EUS-guided core biopsy may also be useful in some patients with indeterminate biliary strictures, particularly if there is associated nodal or pancreatic disease that has not been adequately diagnosed with FNA (Fig. 2).


EUS may play an important role in staging of cholangiocarcinoma, depending on the management strategy of the treating institution. Intraductal ultrasound may be the most accurate overall test for determining the T stage and longitudinal extent of cholangiocarcinoma. EUS-FNA plays a central role in determining nodal staging of cholangiocarcinoma. The presence of regional or distant lymph node metastases may up-stage the malignancy7 and affect choice of treatment. In this regard regional nodal disease is often considered a contraindication to subsequent liver transplantation for cholangiocarcinoma. Nodal malignancy cannot be determined by lymph node appearance in patients with cholangiocarcinoma (Fig. 3). Unlike esophageal cancer, nodal malignancy in cholangiocarcinoma is not associated with a specific morphologic appearance or set of echo features. Most malignant nodes in cholangiocarcinoma are oval or geographic in appearance, with a hypoechoic rim-features often associated with benign porta hepatis nodes.8 FNA thus plays an important role in nodal staging, especially if liver transplantation is being considered.


Few published data are available regarding EUS diagnosis of indeterminate pancreatic duct strictures, with or without FNA, in the absence of a mass. The presence of a pancreatic duct stricture with associated duct wall thickening or mass is concerning for malignancy, but can also be due to non-malignant diseases. Thickening of long segments of the pancreatic duct wall, or the presence of a hypoechoic halo around the duct, may be suggestive of autoimmune pancreatitis.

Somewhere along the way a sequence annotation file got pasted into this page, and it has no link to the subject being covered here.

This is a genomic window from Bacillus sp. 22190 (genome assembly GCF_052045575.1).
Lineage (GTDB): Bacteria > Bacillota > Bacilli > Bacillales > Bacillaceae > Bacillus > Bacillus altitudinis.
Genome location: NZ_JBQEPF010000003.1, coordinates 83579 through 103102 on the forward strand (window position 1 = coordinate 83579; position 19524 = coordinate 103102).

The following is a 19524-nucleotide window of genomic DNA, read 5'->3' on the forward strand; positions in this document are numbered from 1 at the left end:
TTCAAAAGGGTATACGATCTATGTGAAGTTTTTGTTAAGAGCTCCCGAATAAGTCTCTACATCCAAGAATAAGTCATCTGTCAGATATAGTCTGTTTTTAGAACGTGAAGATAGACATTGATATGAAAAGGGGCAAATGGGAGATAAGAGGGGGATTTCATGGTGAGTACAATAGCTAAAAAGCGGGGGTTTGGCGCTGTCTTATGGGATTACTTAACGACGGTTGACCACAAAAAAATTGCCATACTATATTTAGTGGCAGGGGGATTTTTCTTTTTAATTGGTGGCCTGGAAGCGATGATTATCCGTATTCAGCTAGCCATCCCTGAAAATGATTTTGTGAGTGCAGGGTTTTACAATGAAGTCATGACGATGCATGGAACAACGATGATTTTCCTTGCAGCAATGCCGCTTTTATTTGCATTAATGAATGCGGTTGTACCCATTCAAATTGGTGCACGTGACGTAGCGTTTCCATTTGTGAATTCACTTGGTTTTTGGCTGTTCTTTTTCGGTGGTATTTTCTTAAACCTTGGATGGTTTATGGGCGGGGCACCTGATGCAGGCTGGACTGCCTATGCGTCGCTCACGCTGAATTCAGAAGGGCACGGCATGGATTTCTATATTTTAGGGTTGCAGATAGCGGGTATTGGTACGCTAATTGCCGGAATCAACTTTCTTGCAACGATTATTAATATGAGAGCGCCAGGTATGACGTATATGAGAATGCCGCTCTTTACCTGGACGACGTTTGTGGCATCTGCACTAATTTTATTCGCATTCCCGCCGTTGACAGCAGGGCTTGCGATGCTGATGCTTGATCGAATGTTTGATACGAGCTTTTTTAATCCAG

The overall utility of EUS-FNA for diagnosis of pancreatic masses is high, with a pooled sensitivity of 85% and specificity of 98% in a recent meta-analysis.9 The performance characteristics of EUS-FNA for evaluation of pancreatic duct strictures without a mass have not been determined.


Indeterminate biliary strictures may pose a diagnostic challenge. EUS and EUS-FNA facilitate diagnosis in some patients, and play an important role in cholangiocarcinoma staging.


The author has no financial conflicts of interest.


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Fig. 1
Distal bile duct stricture caused by pancreatic head adenocarcinoma. (A) Endoscopic retrograde cholangiopancreatography shows a bile duct stricture. (B) Endoscopic ultrasonography-guided fine needle aspiration (EUS-FNA) of the pancreatic head mass (arrow indicates FNA needle). (C) Cytology of the EUS-FNA specimen (papanicolaou stain, ×400). Part C courtesy of Dr. Michael Henry, M.D.
Fig. 2
Autoimmune pancreatitis type 1. (A) Endoscopic retrograde cholangiopancreatography shows a bile duct stricture and a long pancreatic duct stricture. (B) Endoscopic ultrasonography (EUS) of the pancreas body. (C) Histology of EUS-guided Trucut biopsy of the pancreas (H&E stain,×200). Part C courtesy of Dr. Thomas Smyrk, M.D.
Fig. 3
Hilar cholangiocarcinoma. (A) Endoscopic ultrasonography (EUS) of hilar bile duct mass (arrow). (B) EUS of malignant peri-duodenal node (arrow). (C) EUS of malignant peri-gastric node (arrow).